|Publication number||US7616617 B2|
|Application number||US 11/427,555|
|Publication date||Nov 10, 2009|
|Filing date||Jun 29, 2006|
|Priority date||Jun 29, 2006|
|Also published as||CN101480087A, EP2041986A2, EP2041986A4, US20080002633, WO2008002719A2, WO2008002719A3|
|Publication number||11427555, 427555, US 7616617 B2, US 7616617B2, US-B2-7616617, US7616617 B2, US7616617B2|
|Inventors||Aparna Pandey, Randy L. Ekl, Christopher G. Ware|
|Original Assignee||Motorola, Inc.|
|Export Citation||BiBTeX, EndNote, RefMan|
|Patent Citations (8), Non-Patent Citations (2), Referenced by (6), Classifications (16), Legal Events (3)|
|External Links: USPTO, USPTO Assignment, Espacenet|
The present application is related to the following U.S. application commonly owned with this application by Motorola, Inc.: U.S. Patent Publication No. US20080002632A1, filed Jun. 29, 2006, titled “System And Method For Communicating Beacon Transmissions In Wireless Local Area Network (WLAN) Systems,” the entire contents of which being incorporated herein by reference.
The present invention relates generally to wireless network access points (APs) and more particularly to beacon transmissions by APs having directional antennas.
The Institute of Electrical and Electronics Engineers (IEEE) standards define beacon transmissions in a number of ways including transmissions from access points (APs) in an infrastructure mode, from wireless local area networks (WLANs) and from clients in “ad hoc” mode. Those skilled in the art will recognize that in the WLAN environment, the “client” is the mobile station or user which utilizes the AP to establish wireless communications with other users or devices. Further, skilled artisans will recognize that the target beacon transmission time (TBTT) in a WLAN is governed by a common network timer called the “timing synchronization function” or the TSF timer and the beacon interval. These two information elements, which are carried in beacons and other management messages, allow for a unique TBTT during each beacon interval that is common to both the AP and all the clients served by that AP. The TBTT represents only a target or expected transmission time for beacons. However, in practice, the beacon transmission may be delayed due to various factors such as interference, loading or the like.
Although the IEEE standards govern system architecture, the beacon transmission methodology by sectorized APs is not well-defined. Those skilled in the art will recognize that a sectorized AP is an AP with multiple directional antennae forming multiple sectors. As described herein, the terms “sectors” and “directional antennae” are used interchangeably. Further, functionalities in a network with multiple tiers of APs and/or clients are even less defined by the standard.
One issue that requires resolution in such networks involves a “neighbor” discovery process at a client that is used to identify and discover sectors of the same AP. This discovery process is not defined by the current standards. Moreover, since beacon transmission times of sectors of the serving AP, where the serving AP is the AP that the client is associated with, are not known by a client or defined by the standards, intelligent scheduling of traffic to and from multiple sectors (for site diversity and efficient make-before-break handoff) cannot be accomplished. Efficient scheduling of traffic reception based on pending traffic notification in beacons is also not possible. In other words, the client may not be able to tell from which antenna and at what time interval to listen for the traffic without a high degree of signaling overhead. Prior art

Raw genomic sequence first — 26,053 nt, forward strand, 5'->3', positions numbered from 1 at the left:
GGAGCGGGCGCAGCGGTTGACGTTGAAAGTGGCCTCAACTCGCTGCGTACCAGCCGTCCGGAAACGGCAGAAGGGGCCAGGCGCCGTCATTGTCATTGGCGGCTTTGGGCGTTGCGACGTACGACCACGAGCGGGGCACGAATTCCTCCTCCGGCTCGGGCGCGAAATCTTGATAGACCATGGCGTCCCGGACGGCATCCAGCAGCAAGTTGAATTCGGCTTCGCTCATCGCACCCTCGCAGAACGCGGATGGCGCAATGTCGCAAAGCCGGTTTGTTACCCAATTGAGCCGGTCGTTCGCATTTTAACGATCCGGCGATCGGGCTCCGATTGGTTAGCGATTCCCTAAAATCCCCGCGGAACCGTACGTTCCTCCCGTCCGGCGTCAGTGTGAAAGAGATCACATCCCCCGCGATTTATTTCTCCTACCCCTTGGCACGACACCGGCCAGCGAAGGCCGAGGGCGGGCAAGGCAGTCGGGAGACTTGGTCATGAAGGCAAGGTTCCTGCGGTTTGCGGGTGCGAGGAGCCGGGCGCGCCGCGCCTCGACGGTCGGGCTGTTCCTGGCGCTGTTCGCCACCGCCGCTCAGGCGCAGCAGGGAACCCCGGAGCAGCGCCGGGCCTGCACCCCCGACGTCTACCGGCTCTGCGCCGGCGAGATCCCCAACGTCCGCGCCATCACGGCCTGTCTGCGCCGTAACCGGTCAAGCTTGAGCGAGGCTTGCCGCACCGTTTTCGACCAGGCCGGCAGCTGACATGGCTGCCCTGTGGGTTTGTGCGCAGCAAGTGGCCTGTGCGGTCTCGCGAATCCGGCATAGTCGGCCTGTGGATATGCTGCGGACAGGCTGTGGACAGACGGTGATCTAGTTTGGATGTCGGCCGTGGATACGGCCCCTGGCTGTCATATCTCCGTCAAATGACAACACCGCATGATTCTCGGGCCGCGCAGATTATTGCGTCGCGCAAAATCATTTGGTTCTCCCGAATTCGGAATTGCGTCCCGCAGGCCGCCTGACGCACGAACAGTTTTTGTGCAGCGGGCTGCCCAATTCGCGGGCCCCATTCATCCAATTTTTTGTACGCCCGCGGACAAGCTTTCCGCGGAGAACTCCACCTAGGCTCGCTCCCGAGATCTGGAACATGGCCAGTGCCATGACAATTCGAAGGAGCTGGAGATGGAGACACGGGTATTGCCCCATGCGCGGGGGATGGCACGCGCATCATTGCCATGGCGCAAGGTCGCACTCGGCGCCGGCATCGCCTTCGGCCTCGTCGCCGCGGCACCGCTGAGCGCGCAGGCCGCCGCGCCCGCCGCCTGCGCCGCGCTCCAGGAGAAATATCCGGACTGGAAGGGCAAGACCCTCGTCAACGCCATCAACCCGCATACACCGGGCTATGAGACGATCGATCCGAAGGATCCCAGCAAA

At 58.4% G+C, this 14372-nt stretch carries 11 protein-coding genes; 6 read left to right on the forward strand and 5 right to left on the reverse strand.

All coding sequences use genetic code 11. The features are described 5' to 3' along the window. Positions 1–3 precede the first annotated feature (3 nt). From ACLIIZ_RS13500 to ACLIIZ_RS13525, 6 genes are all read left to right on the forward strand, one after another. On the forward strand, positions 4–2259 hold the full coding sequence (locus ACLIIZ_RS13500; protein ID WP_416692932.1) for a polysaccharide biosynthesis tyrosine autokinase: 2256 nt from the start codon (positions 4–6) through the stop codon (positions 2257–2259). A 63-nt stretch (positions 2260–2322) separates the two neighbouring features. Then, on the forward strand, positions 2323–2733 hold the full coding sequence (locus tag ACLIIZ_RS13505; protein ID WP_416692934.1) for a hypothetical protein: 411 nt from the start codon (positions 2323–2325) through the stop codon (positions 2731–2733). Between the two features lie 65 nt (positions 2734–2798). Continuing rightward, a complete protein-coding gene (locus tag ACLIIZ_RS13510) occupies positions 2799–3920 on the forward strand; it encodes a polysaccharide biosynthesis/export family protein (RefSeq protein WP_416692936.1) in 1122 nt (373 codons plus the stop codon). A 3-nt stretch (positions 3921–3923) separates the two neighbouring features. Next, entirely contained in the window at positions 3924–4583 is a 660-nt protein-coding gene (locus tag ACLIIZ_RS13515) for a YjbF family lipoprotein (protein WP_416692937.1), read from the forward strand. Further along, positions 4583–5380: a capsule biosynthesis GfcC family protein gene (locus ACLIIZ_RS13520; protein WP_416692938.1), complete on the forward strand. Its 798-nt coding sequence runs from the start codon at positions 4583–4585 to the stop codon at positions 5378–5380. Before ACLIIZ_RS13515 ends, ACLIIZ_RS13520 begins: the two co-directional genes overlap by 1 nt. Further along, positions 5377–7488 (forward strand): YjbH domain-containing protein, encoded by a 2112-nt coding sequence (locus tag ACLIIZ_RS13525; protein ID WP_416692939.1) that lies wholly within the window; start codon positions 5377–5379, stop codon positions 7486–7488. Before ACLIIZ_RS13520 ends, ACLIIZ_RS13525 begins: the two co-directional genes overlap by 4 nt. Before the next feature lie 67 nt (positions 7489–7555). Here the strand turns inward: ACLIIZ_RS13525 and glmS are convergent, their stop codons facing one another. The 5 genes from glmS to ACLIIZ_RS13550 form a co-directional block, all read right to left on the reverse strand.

Hence, the client 111 may not be able to schedule uplink traffic efficiently since it may not know when its current sector is sending its beacon or actively receiving traffic. This will result in unnecessary re-transmissions and power drain at a portable client. These problems multiply in complexity when different antennas operate on different frequencies, requiring improved methods of propagating beacons in a wireless local area network.
The accompanying figures, where like reference numerals refer to identical or functionally similar elements throughout the separate views and which together with the detailed description below are incorporated in and form part of the specification, serve to further illustrate various embodiments and to explain various principles and advantages all in accordance with the present invention.
Skilled artisans will appreciate that elements in the figures are illustrated for simplicity and clarity and have not necessarily been drawn to scale. For example, the dimensions of some of the elements in the figures may be exaggerated relative to other elements to help to improve understanding of embodiments of the present invention.
Before describing in detail embodiments that are in accordance with the present invention, it should be observed that the embodiments reside primarily in combinations of method steps and apparatus components related to transmitting and receiving beacon signals in a wireless local area network (WLAN). Accordingly, the apparatus components and method steps have been represented where appropriate by conventional symbols in the drawings, showing only those specific details that are pertinent to understanding the embodiments of the present invention so as not to obscure the disclosure with details that will be readily apparent to those of ordinary skill in the art having the benefit of the description herein.
In this document, relational terms such as first and second, top and bottom, and the like may be used solely to distinguish one entity or action from another entity or action without necessarily requiring or implying any actual such relationship or order between such entities or actions. The terms “comprises,”“comprising,” or any other variation thereof, are intended to cover a non-exclusive inclusion, such that a process, method, article, or apparatus that comprises a list of elements does not include only those elements but may include other elements not expressly listed or inherent to such process, method, article, or apparatus. An element preceded by “comprises . . . a” does not, without more constraints, preclude the existence of additional identical elements in the process, method, article, or apparatus that comprises the element.